Born: November 10, 1923
This legendary sportswriter from Minneapolis’ Roosevelt High School, actually made his mark across the bridge in the city of Saint Paul. From 1943 to 1988, Riley captivated millions of readers with his daily sports columns and feature stories that were chocked full of witty one-liners and behind the scenes inside scoops; scoops that only Riley could elicit from the training camps of boxers. Whenever it seemed that two fighters were avoiding each other from a match that all Minnesota boxing fans wanted to see, Riley used the power of the pen to question their hearts, and goad them into giving fans the fights they wanted to see the most.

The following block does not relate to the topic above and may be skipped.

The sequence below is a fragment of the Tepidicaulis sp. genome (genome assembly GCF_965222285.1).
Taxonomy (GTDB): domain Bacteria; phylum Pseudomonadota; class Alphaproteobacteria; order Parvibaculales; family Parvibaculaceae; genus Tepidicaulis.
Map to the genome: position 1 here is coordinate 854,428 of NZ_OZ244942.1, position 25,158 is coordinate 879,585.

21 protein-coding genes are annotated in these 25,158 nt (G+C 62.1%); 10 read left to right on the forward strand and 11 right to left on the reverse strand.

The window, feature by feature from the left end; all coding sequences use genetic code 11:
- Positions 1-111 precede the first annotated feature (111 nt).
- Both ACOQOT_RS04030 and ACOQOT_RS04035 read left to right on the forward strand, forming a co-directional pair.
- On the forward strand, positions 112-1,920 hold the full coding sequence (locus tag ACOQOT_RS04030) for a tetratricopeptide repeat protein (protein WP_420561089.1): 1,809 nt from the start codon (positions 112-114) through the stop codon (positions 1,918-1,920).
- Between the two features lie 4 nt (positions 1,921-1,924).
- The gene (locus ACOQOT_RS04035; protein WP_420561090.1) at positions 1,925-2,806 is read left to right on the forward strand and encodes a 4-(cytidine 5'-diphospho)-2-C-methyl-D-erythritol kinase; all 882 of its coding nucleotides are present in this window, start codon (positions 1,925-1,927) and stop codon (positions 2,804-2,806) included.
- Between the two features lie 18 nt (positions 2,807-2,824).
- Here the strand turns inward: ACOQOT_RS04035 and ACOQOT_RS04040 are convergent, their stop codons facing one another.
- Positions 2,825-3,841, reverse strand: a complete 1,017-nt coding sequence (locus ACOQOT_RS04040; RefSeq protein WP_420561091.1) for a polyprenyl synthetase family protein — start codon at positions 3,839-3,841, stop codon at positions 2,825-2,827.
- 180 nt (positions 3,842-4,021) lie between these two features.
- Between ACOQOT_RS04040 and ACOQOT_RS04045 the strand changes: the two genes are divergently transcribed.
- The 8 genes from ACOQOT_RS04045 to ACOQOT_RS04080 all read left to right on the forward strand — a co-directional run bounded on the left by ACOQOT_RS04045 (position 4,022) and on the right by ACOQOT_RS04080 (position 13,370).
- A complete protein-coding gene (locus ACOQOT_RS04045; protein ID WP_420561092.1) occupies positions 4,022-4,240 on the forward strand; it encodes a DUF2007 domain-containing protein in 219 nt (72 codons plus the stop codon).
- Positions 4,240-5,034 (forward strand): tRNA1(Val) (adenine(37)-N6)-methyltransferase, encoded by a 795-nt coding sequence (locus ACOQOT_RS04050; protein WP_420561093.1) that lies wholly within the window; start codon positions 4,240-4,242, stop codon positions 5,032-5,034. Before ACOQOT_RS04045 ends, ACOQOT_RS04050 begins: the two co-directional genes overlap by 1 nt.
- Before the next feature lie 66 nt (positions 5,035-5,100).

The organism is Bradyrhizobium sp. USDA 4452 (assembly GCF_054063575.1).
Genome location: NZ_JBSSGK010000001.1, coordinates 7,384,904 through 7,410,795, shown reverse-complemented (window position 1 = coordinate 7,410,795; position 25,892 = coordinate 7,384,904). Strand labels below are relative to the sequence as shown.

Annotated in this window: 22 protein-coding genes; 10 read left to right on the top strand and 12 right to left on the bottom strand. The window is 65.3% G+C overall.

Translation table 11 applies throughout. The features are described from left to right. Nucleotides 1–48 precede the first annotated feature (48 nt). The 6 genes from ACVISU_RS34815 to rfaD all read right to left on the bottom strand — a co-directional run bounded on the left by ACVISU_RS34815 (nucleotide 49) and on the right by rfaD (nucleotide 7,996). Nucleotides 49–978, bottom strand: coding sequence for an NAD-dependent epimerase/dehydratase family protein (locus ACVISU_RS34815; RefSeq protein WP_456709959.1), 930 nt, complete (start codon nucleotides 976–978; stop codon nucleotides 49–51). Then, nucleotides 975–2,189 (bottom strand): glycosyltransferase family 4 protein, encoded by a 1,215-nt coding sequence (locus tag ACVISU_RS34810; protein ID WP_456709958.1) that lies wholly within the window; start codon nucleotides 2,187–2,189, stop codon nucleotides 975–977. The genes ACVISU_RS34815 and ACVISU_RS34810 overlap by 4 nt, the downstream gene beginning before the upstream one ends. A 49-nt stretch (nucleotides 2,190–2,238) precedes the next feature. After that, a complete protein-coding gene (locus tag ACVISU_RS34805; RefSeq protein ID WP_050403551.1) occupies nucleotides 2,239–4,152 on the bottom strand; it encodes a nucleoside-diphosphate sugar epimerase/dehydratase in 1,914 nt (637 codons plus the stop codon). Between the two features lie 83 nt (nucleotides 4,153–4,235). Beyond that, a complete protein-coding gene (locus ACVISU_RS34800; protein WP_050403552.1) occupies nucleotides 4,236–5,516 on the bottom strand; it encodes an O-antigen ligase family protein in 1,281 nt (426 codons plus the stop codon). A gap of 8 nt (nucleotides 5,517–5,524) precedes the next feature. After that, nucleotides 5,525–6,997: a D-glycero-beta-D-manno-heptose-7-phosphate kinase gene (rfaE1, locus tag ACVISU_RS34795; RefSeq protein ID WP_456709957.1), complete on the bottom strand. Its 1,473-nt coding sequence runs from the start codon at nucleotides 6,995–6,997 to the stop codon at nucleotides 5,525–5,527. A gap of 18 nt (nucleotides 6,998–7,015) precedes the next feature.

Many of the best local rivalries that we now recall with pleasure, happened to some degree from a steady amount of public pressure from Mr. Riley. He could be a manager’s best friend in terms of publicity, or worst nightmare in terms of public chastisement; but for fans of fisticuffs, he was always the agent that worked tirelessly to set the stage for mega fights. It usually worked. In addition to covering boxing for the Pioneer Press for 45 years, Don also called fights from the broadcast booth for various popular radio stations such as WTCN and WMIN. He is recognized as one of the best fight writers of the 20th Century, and one of the most charismatic characters of Minnesota sports.